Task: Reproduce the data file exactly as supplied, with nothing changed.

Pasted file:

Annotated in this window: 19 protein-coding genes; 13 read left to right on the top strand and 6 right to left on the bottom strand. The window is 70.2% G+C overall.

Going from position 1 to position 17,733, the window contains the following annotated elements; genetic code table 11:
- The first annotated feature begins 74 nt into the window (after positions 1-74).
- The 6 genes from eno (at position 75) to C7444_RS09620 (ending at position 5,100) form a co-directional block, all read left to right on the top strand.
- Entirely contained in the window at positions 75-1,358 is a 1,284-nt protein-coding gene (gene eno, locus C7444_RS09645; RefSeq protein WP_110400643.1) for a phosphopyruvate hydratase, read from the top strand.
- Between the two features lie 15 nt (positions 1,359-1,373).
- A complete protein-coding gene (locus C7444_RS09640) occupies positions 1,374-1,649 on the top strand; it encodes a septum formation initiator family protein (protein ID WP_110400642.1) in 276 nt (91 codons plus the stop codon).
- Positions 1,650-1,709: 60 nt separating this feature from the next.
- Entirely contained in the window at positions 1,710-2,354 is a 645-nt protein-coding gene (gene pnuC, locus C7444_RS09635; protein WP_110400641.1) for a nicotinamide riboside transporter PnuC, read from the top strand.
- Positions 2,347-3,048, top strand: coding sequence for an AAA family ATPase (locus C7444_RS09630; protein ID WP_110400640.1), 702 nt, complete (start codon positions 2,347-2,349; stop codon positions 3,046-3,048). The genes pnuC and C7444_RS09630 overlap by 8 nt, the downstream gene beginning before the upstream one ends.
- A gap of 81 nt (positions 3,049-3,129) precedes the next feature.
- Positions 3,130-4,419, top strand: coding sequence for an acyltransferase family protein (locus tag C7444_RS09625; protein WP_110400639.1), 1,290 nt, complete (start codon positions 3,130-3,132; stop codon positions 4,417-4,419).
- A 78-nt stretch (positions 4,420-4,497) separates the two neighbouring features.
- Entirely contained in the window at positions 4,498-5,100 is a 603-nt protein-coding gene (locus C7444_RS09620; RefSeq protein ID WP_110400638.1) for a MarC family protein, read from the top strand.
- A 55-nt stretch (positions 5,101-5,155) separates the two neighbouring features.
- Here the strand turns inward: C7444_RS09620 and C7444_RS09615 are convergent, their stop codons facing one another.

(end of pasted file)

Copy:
Annotated in this window: 19 protein-coding genes; 13 read left to right on the top strand and 6 right to left on the bottom strand. The window is 70.2% G+C overall.

Going from position 1 to position 17,733, the window contains the following annotated elements; genetic code table 11:
- The first annotated feature begins 74 nt into the window (after positions 1-74).
- The 6 genes from eno (at position 75) to C7444_RS09620 (ending at position 5,100) form a co-directional block, all read left to right on the top strand.
- Entirely contained in the window at positions 75-1,358 is a 1,284-nt protein-coding gene (gene eno, locus C7444_RS09645; RefSeq protein WP_110400643.1) for a phosphopyruvate hydratase, read from the top strand.
- Between the two features lie 15 nt (positions 1,359-1,373).
- A complete protein-coding gene (locus C7444_RS09640) occupies positions 1,374-1,649 on the top strand; it encodes a septum formation initiator family protein (protein ID WP_110400642.1) in 276 nt (91 codons plus the stop codon).
- Positions 1,650-1,709: 60 nt separating this feature from the next.
- Entirely contained in the window at positions 1,710-2,354 is a 645-nt protein-coding gene (gene pnuC, locus C7444_RS09635; protein WP_110400641.1) for a nicotinamide riboside transporter PnuC, read from the top strand.
- Positions 2,347-3,048, top strand: coding sequence for an AAA family ATPase (locus C7444_RS09630; protein ID WP_110400640.1), 702 nt, complete (start codon positions 2,347-2,349; stop codon positions 3,046-3,048). The genes pnuC and C7444_RS09630 overlap by 8 nt, the downstream gene beginning before the upstream one ends.
- A gap of 81 nt (positions 3,049-3,129) precedes the next feature.
- Positions 3,130-4,419, top strand: coding sequence for an acyltransferase family protein (locus tag C7444_RS09625; protein WP_110400639.1), 1,290 nt, complete (start codon positions 3,130-3,132; stop codon positions 4,417-4,419).
- A 78-nt stretch (positions 4,420-4,497) separates the two neighbouring features.
- Entirely contained in the window at positions 4,498-5,100 is a 603-nt protein-coding gene (locus C7444_RS09620; RefSeq protein ID WP_110400638.1) for a MarC family protein, read from the top strand.
- A 55-nt stretch (positions 5,101-5,155) separates the two neighbouring features.
- Here the strand turns inward: C7444_RS09620 and C7444_RS09615 are convergent, their stop codons facing one another.